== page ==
• A Charlotte woman said she was headed home from a work conference in Tampa Bay, Florida, but was stopped after going through a Transportation Safety Administration body scanner, according to WSOC-TV. She said she was told by TSA agents at the airport in Tampa Bay that she needed to be searched again after part of her body lit up on the scanner's screen, the exact spot where she was wearing a typical feminine hygiene product. >> Read more trending news  'The ladies were like, ‘We're going to have to search your vaginal area and buttocks,’ and I'm like, ‘That makes no sense to me. You can clearly tell that that's a feminine product.’' She refused the search and argued with TSA agents for about 20 minutes. “(They said) ‘Ma'am, this is just standard procedure we have to do this. If you don't allow us to do this, you will not be boarding your flight,’' she said. 'I'm crying the entire time because to me, this is very personal for you to search me in those areas, and I don't feel comfortable. They called in the police and everyone's standing there looking.' Eventually, she agreed to the search in a private room. They went up my leg, down my leg, in the front, then up my leg and down my leg in the back with my arms up. The entire time I'm crying,' she said. 'I felt like a criminal. She's patting me down and they're holding my hands up and they're going on my waistline.' When agents found nothing, they let her go.  Three days later, she's still confused, devastated and wants other women to know what happened. 'That's a real issue not just for myself, but for other women like that's so embarrassing to have to be stopped and searched like that,' she said. TSA Statement: 'We take reports of alleged impropriety very seriously and regret any distress the security screening process may have caused the passenger. TSA conducted a thorough review of the passenger's screening and concluded that all security protocols were followed as our officers worked to resolve an alarm. TSA officers must work to resolve all alarms at the checkpoint to ensure everyone arrives safely at their destination. However, incidents such as the one described are extremely rare and women should not be concerned about going through the security checkpoint.' Background provided by TSA: 'The advanced imaging technology scanner at the checkpoint helps TSA identify concealed metallic and nonmetallic items between the skin and clothing using millimeter-wave technology. So if an individual were to try to conceal something in the area of the groin, the machine would detect it. It is not out of the question that the machine could detect something placed inside an individual's underwear.
  • Two studies show there is no denying that most $15 minimum wage workers in Seattle are making more money, but a new University of Washington report shows more costs than benefits. >> Read more trending news Another study from the University of California Berkeley says the law has boosted pay for restaurant workers without losing jobs, but it did not examine other industries. Also, an investigation by the Albany Times-Union last year raised questions about its “predictively positive” studies. UW study shows number of jobs shrinking A new report – commissioned by the city and conducted by University of Washington economists – out Monday morning shows minimum wage workers in Seattle may be making more money, but the number of jobs available are shrinking. Researchers at the University of Washington said because of the 2014 law gradually increasing the minimum wage to $15, employers have done everything from cutting jobs to slashing hours. The report shows a jump from $11 to $13 an hour last year hit many employers hard, and as a result of cutbacks, lower-paid workers on average lost about $125 per month. According to the study, if the minimum wage law didn’t exist, there would 5,000 more lower-paying jobs available right now. UC Berkeley study shows minimum wage hasn’t cut jobs A report from the University of California Berkeley claims the $15 wage law has boosted pay for restaurant workers without costing jobs. The report focused on food service jobs, which some critics said could be disproportionately affected if increased wages forced restaurants to cut workers' hours. Author Michael Reich says that hasn't been the case. 'Our results show that wages in food services did increase — indicating the policy achieved its goal,' the study said. Forbes reported that in an expose published last year, the Albany Times-Union used emails to explore the motivations of the Berkeley team – and those emails were predictably positive about increased minimum wages. The Times-Union found that the emails were “demonstrating a deep level of coordination between academics and advocates.” The expose highlighted that not one negative impact was found among Berkeley’s six positive studies on the minimum wage. About Seattle’s minimum wage In 2014, Seattle became one of the first cities to adopt a law aiming for a $15 minimum wage. San Francisco changed its wage around the same time. Seattle's law gave small businesses employing fewer than 500 people seven years to phase it in. Large employers had to do so over three or four years, depending on whether they offer health insurance to their employees.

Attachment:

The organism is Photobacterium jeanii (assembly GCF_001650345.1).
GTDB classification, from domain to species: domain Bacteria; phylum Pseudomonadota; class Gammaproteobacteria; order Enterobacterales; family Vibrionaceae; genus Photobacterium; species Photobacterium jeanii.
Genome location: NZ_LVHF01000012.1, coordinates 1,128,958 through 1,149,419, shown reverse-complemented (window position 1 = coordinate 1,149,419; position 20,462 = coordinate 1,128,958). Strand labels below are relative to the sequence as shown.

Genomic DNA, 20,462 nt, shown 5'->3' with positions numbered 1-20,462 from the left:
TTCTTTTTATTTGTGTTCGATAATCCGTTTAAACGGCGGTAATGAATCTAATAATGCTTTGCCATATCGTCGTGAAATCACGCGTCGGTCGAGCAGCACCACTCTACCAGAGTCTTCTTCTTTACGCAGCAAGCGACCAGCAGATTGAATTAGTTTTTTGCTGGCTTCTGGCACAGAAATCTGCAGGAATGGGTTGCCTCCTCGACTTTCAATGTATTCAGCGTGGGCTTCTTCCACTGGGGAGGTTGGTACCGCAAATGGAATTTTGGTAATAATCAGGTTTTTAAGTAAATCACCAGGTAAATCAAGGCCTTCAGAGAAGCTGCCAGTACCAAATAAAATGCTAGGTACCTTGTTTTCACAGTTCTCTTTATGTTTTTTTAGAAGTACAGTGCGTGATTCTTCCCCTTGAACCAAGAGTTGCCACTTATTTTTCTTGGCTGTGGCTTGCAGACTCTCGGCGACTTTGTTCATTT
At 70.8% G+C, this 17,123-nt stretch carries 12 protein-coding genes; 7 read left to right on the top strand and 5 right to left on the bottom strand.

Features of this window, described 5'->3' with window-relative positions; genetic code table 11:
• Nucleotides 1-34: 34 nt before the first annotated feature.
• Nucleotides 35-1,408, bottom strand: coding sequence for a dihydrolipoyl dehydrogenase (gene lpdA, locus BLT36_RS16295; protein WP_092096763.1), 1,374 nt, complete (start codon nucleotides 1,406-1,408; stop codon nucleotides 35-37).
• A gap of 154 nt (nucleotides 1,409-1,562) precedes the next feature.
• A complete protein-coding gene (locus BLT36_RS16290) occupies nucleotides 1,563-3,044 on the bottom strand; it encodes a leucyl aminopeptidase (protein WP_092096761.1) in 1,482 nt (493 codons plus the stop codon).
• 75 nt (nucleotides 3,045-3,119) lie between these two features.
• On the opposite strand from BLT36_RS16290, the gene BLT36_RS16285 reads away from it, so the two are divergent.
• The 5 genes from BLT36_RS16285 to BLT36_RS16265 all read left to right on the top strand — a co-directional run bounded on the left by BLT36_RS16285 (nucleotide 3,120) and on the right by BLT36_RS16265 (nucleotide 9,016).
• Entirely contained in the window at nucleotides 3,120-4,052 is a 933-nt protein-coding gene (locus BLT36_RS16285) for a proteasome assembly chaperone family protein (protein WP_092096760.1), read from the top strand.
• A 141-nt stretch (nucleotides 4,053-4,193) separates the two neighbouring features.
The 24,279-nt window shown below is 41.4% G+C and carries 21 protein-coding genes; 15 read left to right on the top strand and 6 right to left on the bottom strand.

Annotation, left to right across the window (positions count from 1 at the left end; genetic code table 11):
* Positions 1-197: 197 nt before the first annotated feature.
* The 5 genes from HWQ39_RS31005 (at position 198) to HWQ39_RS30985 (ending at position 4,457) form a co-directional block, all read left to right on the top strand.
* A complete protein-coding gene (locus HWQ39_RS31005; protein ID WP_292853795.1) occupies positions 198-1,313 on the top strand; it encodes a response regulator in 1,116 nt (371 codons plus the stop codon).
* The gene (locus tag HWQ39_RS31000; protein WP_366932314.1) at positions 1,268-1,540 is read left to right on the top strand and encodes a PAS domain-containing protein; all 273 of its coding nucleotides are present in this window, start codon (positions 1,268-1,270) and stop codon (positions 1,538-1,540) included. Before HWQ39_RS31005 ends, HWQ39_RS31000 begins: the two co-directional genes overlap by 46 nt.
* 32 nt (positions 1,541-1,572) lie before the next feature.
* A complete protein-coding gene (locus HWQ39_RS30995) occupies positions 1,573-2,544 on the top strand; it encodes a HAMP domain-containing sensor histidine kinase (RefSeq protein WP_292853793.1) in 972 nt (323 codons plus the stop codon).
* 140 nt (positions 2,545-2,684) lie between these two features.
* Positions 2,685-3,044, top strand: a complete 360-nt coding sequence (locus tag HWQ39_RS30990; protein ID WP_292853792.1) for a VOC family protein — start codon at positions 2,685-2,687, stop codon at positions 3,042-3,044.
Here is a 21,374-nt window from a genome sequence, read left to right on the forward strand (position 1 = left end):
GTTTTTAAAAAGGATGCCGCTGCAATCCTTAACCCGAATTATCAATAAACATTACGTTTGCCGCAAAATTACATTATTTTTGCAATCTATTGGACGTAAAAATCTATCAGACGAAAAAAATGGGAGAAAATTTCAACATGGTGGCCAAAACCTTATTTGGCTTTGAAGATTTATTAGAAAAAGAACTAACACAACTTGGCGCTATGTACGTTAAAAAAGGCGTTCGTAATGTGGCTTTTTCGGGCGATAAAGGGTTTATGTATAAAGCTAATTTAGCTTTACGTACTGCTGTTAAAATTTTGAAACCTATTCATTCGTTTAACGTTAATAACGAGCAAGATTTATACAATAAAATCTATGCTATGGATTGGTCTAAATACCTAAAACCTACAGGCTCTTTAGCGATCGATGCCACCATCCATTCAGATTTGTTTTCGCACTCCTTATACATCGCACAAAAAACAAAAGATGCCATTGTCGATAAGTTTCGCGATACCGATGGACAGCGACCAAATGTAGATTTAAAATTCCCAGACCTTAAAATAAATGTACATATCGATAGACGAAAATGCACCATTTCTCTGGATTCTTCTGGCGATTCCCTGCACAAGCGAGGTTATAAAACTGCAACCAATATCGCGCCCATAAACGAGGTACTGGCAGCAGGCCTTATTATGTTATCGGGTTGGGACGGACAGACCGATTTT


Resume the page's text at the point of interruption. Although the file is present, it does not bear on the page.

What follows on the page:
• Two prison inmates take their confinement out on some fellow inmates. A South Carolina inmate says he and another convicted murderer strangled four fellow prisoners in a bid to get the death penalty.   Denver Simmons told The Associated Press in a series of telephone calls that he and Jacob Philip plotted the April 7 killings at Kirkland Correctional Institution for months. Both men were sentenced to life without parole for double murderers.   Simmons told the AP they chose inmates who were weak or trusted them, and lured them one by one into Simmons' cell. The victims were John King, William Scruggs, Jimmy Ham, and Jason Kelley.   Simmons said he now realizes he's unlikely to get the death penalty.
  • A woman is robbed at gunpoint while walking her dog at LaFortune Park around 11:30 p.m. Monday. Tulsa police tell us three men approached the victim, taking her cell phone before running away into the park near 51st and South Yale. Officers got into a foot chase with the suspects, following them to a nearby apartment complex. Tulsa Police Sergeant David Brice said, “However we were able to recover the victim’s cell phone where the officer last saw that suspect run into the apartment complex.” None of the suspects have been arrested.
  • A shooting victim dies in the hospital after being gunned down on a grocery store parking lot. Tulsa police tell us a 26- to 27-year male was shot around 10:30 Monday night at the Turley Food Express at 504 East 56 Street North.  “Officers were able to locate witnesses that stated a black male arrived in the parking lot, exited a vehicle (and) fired multiple shots at the victim while in the parking lot,” said Tulsa Police Sergeant August Terbrock.   We're told witnesses had no description of the vehicle or the suspect. Crime scene detectives have taken over the investigation. The victim’s name has not been released.